I&B Minister >Arun Jaitley, in informal discussions, has often referred to the American system of certifying films. In the U.S., it is the Motion Picture Association of America, the trade organisation of the film industry, that calls the shots — though who the members of its certification committee are is something shrouded in mystery. Mr. Benegal needs to ponder over whether India needs to emulate the U.S. example. While the debate on certification rages, attempts have been made in the past to establish certain procedures. One was sensitising the members appointed by the government to cinema and its sensibilities. Says film historian Ira Bhaskar, who was with the CBFC until last year: “We organised a few orientation programmes for the members of the examining committee, and it was well-received.” Ms. Bhaskar also recounts her experience with members when she talked them through films like Samskara (1970), the Kannada film written by U.R. Ananthamurthy that had caste as its dominant theme. “There was a clip we showed members where the character played by a Brahmin makes loves to a Dalit woman, to understand their reaction to the scene.” What Ms. Bhaskar is referring to is a sensitisation of members to cinema, drawn as they are from different walks of life. Most of them take up the government’s offer thinking they have to wield the scissors to protect the masses out there from the corrupt influences of cinema.

Politics takes precedence

In many ways, political appointments by the United Progressive Alliance and the NDA have aided censorship of Indian cinema — at least of films with political underpinnings. So > if it was Prakash Jha’s Raajneeti (2010) during the UPA’s time which ran into problems with the examining committee members for the similarity of its main character to Congress president Sonia Gandhi and for several dialogues with references to religious identities, during the Atal Bihari Vajpayee-led NDA’s time, Rakesh Sharma’s Final Solution (2004) ran into problems because the main character resembled the then Chief Minister of Gujarat, Narendra Modi. The members recommended cuts as they apprehended a law and order problem. Says Mr. Kher: “I tried to ensure that the documentary was passed without cuts.”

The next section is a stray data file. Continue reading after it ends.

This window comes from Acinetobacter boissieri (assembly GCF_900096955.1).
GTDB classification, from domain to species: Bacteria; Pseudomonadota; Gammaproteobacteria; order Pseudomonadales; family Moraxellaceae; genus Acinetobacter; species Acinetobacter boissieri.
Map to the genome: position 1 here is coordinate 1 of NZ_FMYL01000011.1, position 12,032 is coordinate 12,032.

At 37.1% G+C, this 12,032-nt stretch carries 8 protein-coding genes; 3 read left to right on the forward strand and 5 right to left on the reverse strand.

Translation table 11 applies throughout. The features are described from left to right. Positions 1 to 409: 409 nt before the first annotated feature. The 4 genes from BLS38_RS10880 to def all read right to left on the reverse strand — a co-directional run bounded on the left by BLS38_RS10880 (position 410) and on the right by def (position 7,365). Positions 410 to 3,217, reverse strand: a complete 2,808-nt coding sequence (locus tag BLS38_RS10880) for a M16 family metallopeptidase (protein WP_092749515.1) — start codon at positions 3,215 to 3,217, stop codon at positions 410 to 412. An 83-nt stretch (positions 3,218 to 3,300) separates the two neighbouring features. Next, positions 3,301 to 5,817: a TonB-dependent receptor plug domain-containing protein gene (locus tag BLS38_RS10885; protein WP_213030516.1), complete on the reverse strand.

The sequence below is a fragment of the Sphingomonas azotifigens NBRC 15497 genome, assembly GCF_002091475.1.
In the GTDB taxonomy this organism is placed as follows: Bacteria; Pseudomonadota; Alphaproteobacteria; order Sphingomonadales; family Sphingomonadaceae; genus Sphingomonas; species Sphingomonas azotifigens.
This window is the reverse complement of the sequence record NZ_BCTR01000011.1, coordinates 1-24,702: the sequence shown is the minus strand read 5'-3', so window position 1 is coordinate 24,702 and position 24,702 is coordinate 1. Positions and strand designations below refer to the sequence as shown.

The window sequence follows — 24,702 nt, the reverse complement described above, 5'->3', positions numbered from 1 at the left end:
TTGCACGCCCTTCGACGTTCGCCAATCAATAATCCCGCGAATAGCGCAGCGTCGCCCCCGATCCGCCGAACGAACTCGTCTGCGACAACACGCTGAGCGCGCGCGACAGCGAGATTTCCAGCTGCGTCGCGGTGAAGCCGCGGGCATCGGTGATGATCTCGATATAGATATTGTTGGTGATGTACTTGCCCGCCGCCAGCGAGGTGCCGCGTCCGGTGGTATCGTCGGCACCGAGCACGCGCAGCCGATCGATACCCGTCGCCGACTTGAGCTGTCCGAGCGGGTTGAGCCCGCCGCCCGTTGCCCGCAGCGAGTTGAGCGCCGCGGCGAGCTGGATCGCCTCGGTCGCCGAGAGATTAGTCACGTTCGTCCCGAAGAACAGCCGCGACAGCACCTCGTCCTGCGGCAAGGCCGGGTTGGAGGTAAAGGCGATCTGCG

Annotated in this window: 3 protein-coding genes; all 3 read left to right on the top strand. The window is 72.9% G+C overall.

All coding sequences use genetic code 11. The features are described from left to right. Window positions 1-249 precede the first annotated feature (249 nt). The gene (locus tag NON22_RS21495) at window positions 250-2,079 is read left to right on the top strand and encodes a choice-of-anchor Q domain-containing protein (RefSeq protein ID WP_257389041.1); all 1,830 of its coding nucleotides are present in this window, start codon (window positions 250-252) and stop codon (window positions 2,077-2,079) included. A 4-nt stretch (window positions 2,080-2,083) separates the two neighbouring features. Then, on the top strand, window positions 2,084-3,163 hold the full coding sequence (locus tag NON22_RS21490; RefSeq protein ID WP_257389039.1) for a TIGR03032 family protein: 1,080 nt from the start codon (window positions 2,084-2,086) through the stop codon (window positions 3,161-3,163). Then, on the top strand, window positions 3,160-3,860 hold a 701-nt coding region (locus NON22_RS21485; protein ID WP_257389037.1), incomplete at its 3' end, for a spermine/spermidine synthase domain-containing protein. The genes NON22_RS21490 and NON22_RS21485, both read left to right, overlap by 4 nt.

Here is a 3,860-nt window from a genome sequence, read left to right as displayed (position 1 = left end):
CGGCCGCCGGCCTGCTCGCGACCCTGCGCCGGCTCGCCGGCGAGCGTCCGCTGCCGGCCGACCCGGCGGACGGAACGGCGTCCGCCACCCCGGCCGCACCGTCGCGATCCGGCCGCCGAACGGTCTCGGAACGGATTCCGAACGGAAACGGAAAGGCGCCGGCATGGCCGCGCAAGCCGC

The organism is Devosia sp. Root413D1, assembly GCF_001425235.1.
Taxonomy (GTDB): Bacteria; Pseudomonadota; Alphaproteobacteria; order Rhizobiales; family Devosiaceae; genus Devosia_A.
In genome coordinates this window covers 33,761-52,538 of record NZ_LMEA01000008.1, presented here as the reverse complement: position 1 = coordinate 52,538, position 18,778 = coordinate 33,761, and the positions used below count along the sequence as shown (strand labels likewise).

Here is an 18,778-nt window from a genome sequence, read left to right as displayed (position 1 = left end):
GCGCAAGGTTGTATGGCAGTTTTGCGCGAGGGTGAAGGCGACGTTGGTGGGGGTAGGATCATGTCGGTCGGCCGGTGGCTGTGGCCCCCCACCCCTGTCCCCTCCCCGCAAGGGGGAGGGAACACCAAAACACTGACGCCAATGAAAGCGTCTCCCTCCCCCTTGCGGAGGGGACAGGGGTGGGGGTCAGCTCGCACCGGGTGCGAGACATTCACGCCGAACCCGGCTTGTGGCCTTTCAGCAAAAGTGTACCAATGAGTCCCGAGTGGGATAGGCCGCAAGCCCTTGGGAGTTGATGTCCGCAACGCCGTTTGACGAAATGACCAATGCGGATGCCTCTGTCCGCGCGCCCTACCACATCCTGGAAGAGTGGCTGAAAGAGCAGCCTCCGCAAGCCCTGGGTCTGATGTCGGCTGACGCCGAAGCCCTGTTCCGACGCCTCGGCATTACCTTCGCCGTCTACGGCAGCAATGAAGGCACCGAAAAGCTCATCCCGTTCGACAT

Political appointments combined with the politics of state pretty much ensure that films are censored and not certified. There is no dearth of committees that have examined problems and issues confronting certification of films. As far back as 1969, the Khosla Committee report had written about the necessity of doing away with the hegemony of the Centre over the Censor Board.

Does that mean the certification rules are fine as they are? A tweaking may not be out of line, says Ms. Bhaskar. During her stint in the CBFC, one of the recommendations that didn’t see the light of day was movies certified for viewing for the age group between 15 and 18 — those not quite adults but not children either.

Perhaps the Benegal panel could look at recommendations made in the past for clues to the future. More importantly, perhaps Mr. Benegal and Co. could recommend doing away with the Information and Broadcasting Ministry’s powers to appoint members to the CBFC. Why should government-appointed folks decide what we should or should not see?

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Printable version | May 4, 2021 7:43:45 AM |